Gordon Allport Personality Trait Theory Explained


Under the Gordon Allport personality trait theory, it is proposed that an individual will possess certain personality traits and that these traits form a partial foundation for their behavior.

A trait is a specific way of behaving. It is an identifiable characteristic or habit. Some people, for example, are introverts. Others are extraverts. Many people find themselves somewhere between the two extremes. Where the person falls on this continuum is based on how they respond to specific contextual situations.

Unlike the other personality trait theories that have been proposed, Allport suggests that the traits people have can be organized into three levels of hierarchy. He refers to them as central traits, cardinal traits, and secondary traits.

What Are Cardinal Traits?

Cardinal traits are on the first level of Allport’s hierarchy. They are the traits that shape a person’s behavior and are the dominate traits of the person. These are the traits that rule a person’s passions and are the most powerful component of the personality. Although one trait is often identified, such as the self-sacrifice of Mother Theresa, it is rare for an individual to have a personality dominated by one cardinal trait.

Most personalities are composed of multiple traits that have an equal influence on personality development at the top of the hierarchy. Because there are multiple traits present, it is possible for an individual to pursue multiple passions.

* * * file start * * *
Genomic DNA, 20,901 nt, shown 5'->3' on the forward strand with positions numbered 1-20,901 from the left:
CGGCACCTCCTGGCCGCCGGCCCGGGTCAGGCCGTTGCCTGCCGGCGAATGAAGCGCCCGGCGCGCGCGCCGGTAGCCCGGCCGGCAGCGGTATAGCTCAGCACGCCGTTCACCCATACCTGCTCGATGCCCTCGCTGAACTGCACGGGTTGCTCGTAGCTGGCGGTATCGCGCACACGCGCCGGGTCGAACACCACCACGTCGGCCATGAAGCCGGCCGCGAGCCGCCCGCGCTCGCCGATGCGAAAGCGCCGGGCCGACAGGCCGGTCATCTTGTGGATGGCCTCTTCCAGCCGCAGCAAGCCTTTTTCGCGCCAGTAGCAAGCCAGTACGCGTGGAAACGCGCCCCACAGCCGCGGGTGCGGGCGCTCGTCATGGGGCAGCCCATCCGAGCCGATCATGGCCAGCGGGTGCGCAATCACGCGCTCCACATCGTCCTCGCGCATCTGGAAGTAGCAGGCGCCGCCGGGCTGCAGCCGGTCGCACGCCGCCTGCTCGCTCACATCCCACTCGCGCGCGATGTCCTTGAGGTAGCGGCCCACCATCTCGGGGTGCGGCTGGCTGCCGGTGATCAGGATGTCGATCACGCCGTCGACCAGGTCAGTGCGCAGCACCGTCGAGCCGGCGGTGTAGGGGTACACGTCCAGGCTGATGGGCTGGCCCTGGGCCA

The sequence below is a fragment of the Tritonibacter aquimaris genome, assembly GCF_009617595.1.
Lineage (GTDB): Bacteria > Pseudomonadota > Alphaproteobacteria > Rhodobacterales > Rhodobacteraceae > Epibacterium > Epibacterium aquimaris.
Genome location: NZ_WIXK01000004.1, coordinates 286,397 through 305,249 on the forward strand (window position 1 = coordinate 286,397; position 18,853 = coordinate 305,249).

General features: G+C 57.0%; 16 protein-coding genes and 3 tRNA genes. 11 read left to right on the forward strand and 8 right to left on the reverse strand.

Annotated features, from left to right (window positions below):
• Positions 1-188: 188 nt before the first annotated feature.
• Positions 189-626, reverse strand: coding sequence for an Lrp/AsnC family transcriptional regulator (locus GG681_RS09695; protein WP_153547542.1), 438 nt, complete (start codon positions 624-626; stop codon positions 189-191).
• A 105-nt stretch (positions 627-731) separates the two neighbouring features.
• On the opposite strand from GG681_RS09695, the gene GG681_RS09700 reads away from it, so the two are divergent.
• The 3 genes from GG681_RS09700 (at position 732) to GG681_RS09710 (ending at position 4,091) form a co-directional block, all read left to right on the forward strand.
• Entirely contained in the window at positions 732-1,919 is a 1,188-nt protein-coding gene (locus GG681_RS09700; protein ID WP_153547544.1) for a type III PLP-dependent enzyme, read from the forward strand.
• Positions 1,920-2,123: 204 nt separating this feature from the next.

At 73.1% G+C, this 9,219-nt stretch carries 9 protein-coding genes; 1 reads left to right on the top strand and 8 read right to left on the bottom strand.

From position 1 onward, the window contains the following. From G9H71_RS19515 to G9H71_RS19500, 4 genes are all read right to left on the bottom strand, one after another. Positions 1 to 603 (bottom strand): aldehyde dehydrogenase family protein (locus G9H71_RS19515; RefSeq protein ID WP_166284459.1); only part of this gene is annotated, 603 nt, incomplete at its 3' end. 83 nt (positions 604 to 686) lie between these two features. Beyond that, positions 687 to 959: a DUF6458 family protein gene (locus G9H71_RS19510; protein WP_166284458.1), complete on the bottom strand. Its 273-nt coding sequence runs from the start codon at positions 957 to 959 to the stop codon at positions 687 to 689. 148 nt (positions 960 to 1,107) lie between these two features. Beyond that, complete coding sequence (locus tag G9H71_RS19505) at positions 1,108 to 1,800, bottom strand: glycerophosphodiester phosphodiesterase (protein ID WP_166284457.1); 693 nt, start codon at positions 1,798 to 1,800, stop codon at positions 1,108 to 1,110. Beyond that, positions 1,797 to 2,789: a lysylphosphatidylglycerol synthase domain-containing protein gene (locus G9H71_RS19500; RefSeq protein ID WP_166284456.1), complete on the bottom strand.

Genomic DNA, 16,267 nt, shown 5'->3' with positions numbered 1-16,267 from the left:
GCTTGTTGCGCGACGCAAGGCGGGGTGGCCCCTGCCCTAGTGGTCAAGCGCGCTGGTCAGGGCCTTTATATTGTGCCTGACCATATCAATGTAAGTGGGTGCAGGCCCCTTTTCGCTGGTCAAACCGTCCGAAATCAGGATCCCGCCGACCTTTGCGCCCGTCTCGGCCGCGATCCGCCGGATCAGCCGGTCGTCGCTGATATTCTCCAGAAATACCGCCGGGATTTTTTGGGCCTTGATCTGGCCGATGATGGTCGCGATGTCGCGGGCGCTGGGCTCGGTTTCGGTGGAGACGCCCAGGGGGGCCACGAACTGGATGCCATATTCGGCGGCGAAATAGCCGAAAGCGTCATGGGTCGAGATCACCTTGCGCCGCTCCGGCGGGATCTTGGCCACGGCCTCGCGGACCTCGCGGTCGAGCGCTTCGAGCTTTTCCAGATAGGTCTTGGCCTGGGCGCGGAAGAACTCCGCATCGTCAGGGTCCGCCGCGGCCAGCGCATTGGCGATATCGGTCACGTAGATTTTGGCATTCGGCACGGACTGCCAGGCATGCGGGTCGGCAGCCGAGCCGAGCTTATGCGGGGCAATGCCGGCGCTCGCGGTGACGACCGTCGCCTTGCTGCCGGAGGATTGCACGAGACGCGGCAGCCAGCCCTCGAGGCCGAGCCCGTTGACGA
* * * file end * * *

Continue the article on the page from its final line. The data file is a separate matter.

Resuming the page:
What Are Central Traits?

Central traits are the second level of the hierarchy in Allport’s personality trait theory. These are the basic characteristics that are found in the average person. Everyone can be kind, loyal, friendly, devious, angry, grouchy, and so forth. Each of these traits is used as a building block to shape each person’s behavior.

If someone has a central trait emphasis on being kind and friendly, then their behavior will reflect these building blocks. They are more likely to reach out to strangers, offer help, or form social networks when compared to an individual who has building blocks based on anger and deviousness.

The latter individual would be more likely to isolate and be pessimistic of strangers. To them, the idea of being kind and friendly would seem like a foreign concept in the same way that someone who is kind and friendly would feel like anger and isolation are a foreign concept.